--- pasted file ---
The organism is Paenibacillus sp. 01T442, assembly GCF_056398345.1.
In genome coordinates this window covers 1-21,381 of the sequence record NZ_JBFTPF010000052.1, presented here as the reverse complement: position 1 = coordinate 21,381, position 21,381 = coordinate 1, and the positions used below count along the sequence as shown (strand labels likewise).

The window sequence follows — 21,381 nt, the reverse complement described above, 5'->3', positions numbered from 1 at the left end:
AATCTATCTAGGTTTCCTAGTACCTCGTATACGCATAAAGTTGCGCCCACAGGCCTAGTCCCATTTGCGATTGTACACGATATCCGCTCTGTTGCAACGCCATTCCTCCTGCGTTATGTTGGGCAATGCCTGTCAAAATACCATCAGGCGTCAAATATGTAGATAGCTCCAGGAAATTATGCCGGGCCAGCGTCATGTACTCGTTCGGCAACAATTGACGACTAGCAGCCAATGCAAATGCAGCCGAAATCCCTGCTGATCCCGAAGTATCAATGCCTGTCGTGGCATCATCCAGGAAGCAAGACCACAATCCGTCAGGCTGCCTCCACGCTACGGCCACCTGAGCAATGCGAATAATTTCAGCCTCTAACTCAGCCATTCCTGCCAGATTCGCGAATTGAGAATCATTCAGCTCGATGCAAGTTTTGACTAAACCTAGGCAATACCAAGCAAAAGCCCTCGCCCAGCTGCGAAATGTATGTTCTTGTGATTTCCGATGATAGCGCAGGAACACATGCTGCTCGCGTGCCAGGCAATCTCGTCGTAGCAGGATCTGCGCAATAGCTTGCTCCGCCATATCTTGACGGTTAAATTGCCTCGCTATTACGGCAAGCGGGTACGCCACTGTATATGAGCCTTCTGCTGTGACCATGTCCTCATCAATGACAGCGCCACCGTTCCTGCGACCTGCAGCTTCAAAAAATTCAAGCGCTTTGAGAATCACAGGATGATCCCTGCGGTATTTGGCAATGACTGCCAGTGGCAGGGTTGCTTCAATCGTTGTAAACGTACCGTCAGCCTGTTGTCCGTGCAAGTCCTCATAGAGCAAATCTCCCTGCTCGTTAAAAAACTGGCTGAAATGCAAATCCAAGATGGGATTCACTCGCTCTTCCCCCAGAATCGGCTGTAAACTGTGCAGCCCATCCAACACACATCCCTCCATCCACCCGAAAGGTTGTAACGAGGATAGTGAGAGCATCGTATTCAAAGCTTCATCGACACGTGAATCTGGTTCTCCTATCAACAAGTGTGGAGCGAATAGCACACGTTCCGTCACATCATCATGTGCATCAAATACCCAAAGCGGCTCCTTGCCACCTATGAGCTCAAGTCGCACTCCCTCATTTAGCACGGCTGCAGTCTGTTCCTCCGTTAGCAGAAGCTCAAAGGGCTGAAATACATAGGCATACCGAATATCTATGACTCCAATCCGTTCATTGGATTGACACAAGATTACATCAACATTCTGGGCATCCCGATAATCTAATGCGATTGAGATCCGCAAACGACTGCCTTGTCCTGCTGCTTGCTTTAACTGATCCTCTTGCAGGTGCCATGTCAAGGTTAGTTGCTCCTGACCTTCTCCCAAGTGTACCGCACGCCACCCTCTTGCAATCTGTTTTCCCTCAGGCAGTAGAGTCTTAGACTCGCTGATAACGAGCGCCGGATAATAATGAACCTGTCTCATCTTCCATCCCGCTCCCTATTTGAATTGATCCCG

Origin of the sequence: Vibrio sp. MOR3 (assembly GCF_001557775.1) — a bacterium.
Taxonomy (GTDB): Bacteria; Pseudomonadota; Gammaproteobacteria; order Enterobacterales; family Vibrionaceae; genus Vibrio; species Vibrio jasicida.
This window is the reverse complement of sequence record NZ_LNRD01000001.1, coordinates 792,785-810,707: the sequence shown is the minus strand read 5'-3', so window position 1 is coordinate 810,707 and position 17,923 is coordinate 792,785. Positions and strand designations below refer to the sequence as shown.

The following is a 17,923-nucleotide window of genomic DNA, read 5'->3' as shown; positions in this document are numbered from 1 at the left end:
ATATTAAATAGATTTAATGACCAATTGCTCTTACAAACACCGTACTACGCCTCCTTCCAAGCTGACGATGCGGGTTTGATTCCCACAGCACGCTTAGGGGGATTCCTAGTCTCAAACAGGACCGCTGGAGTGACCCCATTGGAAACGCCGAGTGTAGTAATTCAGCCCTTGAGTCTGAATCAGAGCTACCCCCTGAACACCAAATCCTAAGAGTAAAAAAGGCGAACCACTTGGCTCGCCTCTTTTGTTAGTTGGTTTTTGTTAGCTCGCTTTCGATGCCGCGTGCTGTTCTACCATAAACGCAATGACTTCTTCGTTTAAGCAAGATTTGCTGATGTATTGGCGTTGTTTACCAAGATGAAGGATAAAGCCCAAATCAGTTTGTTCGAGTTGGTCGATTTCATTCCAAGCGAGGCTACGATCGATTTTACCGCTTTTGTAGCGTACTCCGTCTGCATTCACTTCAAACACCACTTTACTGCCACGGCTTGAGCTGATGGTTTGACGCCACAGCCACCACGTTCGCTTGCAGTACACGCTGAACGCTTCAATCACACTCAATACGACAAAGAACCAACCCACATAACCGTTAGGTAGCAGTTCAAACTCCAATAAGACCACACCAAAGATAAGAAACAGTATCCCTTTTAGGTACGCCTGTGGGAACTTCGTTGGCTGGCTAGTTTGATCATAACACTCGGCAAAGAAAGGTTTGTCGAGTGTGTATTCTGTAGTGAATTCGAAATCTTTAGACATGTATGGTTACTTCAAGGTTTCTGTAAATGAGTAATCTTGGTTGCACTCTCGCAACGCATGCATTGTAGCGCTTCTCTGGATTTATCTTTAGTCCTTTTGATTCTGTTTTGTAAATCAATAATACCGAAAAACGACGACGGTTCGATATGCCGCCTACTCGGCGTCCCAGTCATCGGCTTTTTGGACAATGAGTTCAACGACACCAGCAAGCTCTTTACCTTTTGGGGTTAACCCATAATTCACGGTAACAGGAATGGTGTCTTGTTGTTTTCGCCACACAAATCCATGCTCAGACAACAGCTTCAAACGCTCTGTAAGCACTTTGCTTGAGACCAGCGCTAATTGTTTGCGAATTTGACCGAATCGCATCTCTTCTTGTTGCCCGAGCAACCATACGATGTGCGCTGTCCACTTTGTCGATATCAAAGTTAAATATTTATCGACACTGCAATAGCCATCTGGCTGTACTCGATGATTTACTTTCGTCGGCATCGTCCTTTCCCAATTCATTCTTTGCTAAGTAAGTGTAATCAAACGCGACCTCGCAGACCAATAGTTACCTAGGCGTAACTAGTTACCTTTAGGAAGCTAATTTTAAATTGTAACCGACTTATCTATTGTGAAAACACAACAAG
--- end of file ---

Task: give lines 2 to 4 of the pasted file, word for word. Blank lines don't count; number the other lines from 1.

In genome coordinates this window covers 1-21,381 of the sequence record NZ_JBFTPF010000052.1, presented here as the reverse complement: position 1 = coordinate 21,381, position 21,381 = coordinate 1, and the positions used below count along the sequence as shown (strand labels likewise).

The window sequence follows — 21,381 nt, the reverse complement described above, 5'->3', positions numbered from 1 at the left end:
AATCTATCTAGGTTTCCTAGTACCTCGTATACGCATAAAGTTGCGCCCACAGGCCTAGTCCCATTTGCGATTGTACACGATATCCGCTCTGTTGCAACGCCATTCCTCCTGCGTTATGTTGGGCAATGCCTGTCAAAATACCATCAGGCGTCAAATATGTAGATAGCTCCAGGAAATTATGCCGGGCCAGCGTCATGTACTCGTTCGGCAACAATTGACGACTAGCAGCCAATGCAAATGCAGCCGAAATCCCTGCTGATCCCGAAGTATCAATGCCTGTCGTGGCATCATCCAGGAAGCAAGACCACAATCCGTCAGGCTGCCTCCACGCTACGGCCACCTGAGCAATGCGAATAATTTCAGCCTCTAACTCAGCCATTCCTGCCAGATTCGCGAATTGAGAATCATTCAGCTCGATGCAAGTTTTGACTAAACCTAGGCAATACCAAGCAAAAGCCCTCGCCCAGCTGCGAAATGTATGTTCTTGTGATTTCCGATGATAGCGCAGGAACACATGCTGCTCGCGTGCCAGGCAATCTCGTCGTAGCAGGATCTGCGCAATAGCTTGCTCCGCCATATCTTGACGGTTAAATTGCCTCGCTATTACGGCAAGCGGGTACGCCACTGTATATGAGCCTTCTGCTGTGACCATGTCCTCATCAATGACAGCGCCACCGTTCCTGCGACCTGCAGCTTCAAAAAATTCAAGCGCTTTGAGAATCACAGGATGATCCCTGCGGTATTTGGCAATGACTGCCAGTGGCAGGGTTGCTTCAATCGTTGTAAACGTACCGTCAGCCTGTTGTCCGTGCAAGTCCTCATAGAGCAAATCTCCCTGCTCGTTAAAAAACTGGCTGAAATGCAAATCCAAGATGGGATTCACTCGCTCTTCCCCCAGAATCGGCTGTAAACTGTGCAGCCCATCCAACACACATCCCTCCATCCACCCGAAAGGTTGTAACGAGGATAGTGAGAGCATCGTATTCAAAGCTTCATCGACACGTGAATCTGGTTCTCCTATCAACAAGTGTGGAGCGAATAGCACACGTTCCGTCACATCATCATGTGCATCAAATACCCAAAGCGGCTCCTTGCCACCTATGAGCTCAAGTCGCACTCCCTCATTTAGCACGGCTGCAGTCTGTTCCTCCGTTAGCAGAAGCTCAAAGGGCTGAAATACATAGGCATACCGAATATCTATGACTCCAATCCGTTCATTGGATTGACACAAGATTACATCAACATTCTGGGCATCCCGATAATCTAATGCGATTGAGATCCGCAAACGACTGCCTTGTCCTGCTGCTTGCTTTAACTGATCCTCTTGCAGGTGCCATGTCAAGGTTAGTTGCTCCTGACCTTCTCCCAAGTGTACCGCACGCCACCCTCTTGCAATCTGTTTTCCCTCAGGCAGTAGAGTCTTAGACTCGCTGATAACGAGCGCCGGATAATAATGAACCTGTCTCATCTTCCATCCCGCTCCCTATTTGAATTGATCCCG